Emerging Wildlife Conservation Leaders’ sixth class graduated in December 2016. The 2015/2016 EWCL class included twenty-four impressive up-and-coming leaders in the wildlife conservation field, with representatives from organizations within the United States, Mozambique, Zimbabwe, India, and Malaysia. The participants were chosen from a highly competitive pool of over 150 qualified applicants.

Training topics were presented by specialists in the conservation and leadership field at three training sessions. At the final D.C. session a luncheon for DC-based conservation colleagues and EWCL alumni was held, focusing on a round-table style Leadership Luncheon. Six conservation leaders with diverse expertise, joined as guest speakers, leading roundtable discussions focused on the topic “Tools and Audiences-How to Reach People”.

In addition to the formal training sessions, participants were provided with networking and mentoring opportunities through formal and informal mentoring sessions with members of the EWCL Board of Directors, EWCL alumni, and EWCL guest presenters, as well as the opportunity to be paired with a member of the EWCL Alumni Advisory Group as mentors for the full two-year program.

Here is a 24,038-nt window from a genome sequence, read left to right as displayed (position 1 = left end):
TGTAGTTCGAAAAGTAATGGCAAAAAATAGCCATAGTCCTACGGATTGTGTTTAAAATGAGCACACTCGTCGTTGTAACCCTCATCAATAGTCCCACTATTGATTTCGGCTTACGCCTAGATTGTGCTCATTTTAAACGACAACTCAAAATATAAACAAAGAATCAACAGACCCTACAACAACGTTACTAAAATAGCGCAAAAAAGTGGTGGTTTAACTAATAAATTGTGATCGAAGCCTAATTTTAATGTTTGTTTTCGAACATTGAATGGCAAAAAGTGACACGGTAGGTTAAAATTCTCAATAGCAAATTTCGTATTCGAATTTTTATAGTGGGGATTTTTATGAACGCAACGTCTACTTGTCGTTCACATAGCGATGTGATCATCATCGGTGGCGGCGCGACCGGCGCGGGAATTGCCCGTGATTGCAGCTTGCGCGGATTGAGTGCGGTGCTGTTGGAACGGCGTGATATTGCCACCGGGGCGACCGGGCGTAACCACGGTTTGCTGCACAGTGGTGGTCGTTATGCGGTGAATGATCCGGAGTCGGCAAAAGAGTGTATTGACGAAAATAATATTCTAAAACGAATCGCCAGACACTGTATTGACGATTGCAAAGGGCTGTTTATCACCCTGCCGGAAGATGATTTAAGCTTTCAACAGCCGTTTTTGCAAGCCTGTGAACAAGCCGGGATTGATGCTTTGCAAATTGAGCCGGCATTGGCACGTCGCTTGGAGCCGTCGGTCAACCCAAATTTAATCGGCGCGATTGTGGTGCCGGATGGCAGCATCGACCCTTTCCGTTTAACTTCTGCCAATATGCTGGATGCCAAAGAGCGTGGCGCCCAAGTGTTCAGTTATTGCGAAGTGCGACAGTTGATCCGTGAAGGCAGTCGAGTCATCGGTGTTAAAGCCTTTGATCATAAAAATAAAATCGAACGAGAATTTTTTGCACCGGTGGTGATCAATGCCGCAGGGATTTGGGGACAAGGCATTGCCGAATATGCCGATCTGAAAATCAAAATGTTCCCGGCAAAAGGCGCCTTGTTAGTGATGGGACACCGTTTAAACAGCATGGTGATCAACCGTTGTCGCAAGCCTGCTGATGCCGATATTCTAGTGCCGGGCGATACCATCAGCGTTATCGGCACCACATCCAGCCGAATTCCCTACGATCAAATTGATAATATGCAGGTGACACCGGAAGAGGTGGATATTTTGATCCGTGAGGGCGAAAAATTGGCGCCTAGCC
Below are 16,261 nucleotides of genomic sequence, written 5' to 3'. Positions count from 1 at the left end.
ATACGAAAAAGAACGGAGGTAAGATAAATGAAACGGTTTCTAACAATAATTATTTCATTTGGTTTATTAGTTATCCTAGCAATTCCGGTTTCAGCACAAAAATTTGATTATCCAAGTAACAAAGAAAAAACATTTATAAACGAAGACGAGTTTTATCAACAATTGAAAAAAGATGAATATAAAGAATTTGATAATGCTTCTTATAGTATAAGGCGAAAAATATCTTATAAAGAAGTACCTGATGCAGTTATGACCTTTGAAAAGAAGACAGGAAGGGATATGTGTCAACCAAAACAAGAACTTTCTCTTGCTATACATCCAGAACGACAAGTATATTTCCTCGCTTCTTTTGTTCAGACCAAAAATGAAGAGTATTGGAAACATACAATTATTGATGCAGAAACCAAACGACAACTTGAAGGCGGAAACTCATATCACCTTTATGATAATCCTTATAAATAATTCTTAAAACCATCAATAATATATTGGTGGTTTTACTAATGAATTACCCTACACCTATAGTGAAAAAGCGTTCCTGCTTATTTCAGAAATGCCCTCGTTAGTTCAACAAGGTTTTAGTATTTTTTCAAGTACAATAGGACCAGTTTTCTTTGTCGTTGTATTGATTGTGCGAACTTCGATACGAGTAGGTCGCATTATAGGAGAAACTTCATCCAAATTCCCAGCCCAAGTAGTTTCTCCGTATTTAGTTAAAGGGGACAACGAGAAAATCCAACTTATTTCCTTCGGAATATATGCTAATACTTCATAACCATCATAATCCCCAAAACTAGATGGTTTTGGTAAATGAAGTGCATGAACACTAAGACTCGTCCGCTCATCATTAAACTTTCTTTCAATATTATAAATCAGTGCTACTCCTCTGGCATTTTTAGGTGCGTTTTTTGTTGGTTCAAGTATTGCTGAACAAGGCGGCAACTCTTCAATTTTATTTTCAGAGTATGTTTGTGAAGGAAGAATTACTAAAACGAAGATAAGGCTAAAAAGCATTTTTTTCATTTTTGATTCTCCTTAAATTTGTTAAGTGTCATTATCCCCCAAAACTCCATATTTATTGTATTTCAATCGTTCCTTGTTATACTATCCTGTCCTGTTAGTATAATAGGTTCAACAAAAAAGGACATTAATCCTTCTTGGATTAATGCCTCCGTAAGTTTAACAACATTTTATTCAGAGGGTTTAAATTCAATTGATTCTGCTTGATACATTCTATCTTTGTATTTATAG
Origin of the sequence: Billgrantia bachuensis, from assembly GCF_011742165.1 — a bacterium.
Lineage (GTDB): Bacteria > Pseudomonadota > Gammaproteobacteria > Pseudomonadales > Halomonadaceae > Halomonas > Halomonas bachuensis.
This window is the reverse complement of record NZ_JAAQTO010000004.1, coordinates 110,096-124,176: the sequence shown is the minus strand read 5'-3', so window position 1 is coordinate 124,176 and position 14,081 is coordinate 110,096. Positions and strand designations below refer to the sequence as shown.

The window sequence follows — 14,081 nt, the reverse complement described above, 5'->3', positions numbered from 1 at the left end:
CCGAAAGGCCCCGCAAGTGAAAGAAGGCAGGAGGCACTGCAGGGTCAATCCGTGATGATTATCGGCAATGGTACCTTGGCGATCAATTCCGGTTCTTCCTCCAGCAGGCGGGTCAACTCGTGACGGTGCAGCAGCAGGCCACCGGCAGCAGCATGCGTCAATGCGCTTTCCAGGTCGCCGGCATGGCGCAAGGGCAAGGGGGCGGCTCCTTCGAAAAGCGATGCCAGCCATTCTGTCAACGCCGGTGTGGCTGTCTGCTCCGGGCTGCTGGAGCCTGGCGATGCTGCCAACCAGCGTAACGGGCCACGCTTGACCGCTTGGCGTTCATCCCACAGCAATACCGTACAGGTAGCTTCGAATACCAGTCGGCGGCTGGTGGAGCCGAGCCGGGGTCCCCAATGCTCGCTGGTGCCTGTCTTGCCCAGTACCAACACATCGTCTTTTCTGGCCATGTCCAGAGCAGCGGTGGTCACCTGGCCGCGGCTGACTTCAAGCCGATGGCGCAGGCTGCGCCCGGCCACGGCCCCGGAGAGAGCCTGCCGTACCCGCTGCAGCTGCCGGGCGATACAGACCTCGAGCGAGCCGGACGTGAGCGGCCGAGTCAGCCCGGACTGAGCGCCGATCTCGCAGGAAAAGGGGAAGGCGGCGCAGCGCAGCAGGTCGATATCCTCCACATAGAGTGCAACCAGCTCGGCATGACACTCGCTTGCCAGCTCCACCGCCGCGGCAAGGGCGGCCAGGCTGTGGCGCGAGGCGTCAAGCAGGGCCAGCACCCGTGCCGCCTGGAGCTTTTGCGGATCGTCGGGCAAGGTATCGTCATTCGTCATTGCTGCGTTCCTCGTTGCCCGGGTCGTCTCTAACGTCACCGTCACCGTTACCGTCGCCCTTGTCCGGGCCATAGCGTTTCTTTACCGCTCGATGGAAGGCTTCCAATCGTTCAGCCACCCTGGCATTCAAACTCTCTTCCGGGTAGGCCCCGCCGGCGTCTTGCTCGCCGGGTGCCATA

In addition to the training, participants all worked to design, implement and evaluate a wildlife conservation campaign. EWCL Class 6 undertook four hands-on conservation projects benefiting imperiled wildlife, focused on the following issues: (1) Increasing the coordination of monarch conservation stakeholders, creating partnerships with local governments, and providing milkweed seedling grants resulting in the increase of monarch butterfly habitat along the I-35 flyway migration route; (2) Creating a global network that provides trail cameras to field biologists in Southeast Asia to increase the research capacity of clouded leopards, and other rare and endangered small felids in the region; (3) Creating a media campaign and associated materials, and first ever international trade assessment of giraffe, to increase the global awareness of the conservation threats facing giraffe for use with the 2016 IUCN giraffe up-listing announcement; (4) Establishing a training program and data collection standards to collect and disseminate information on the impacts of, and local response to, global warming effects in coastal communities of Belize, to result in the development of response plans to reduce human impact on coral reefs and coastal environments. Through these projects the EWCL Class directly raised $30,600 for conservation, and $4,450 of additional in-kind support for these wildlife programs.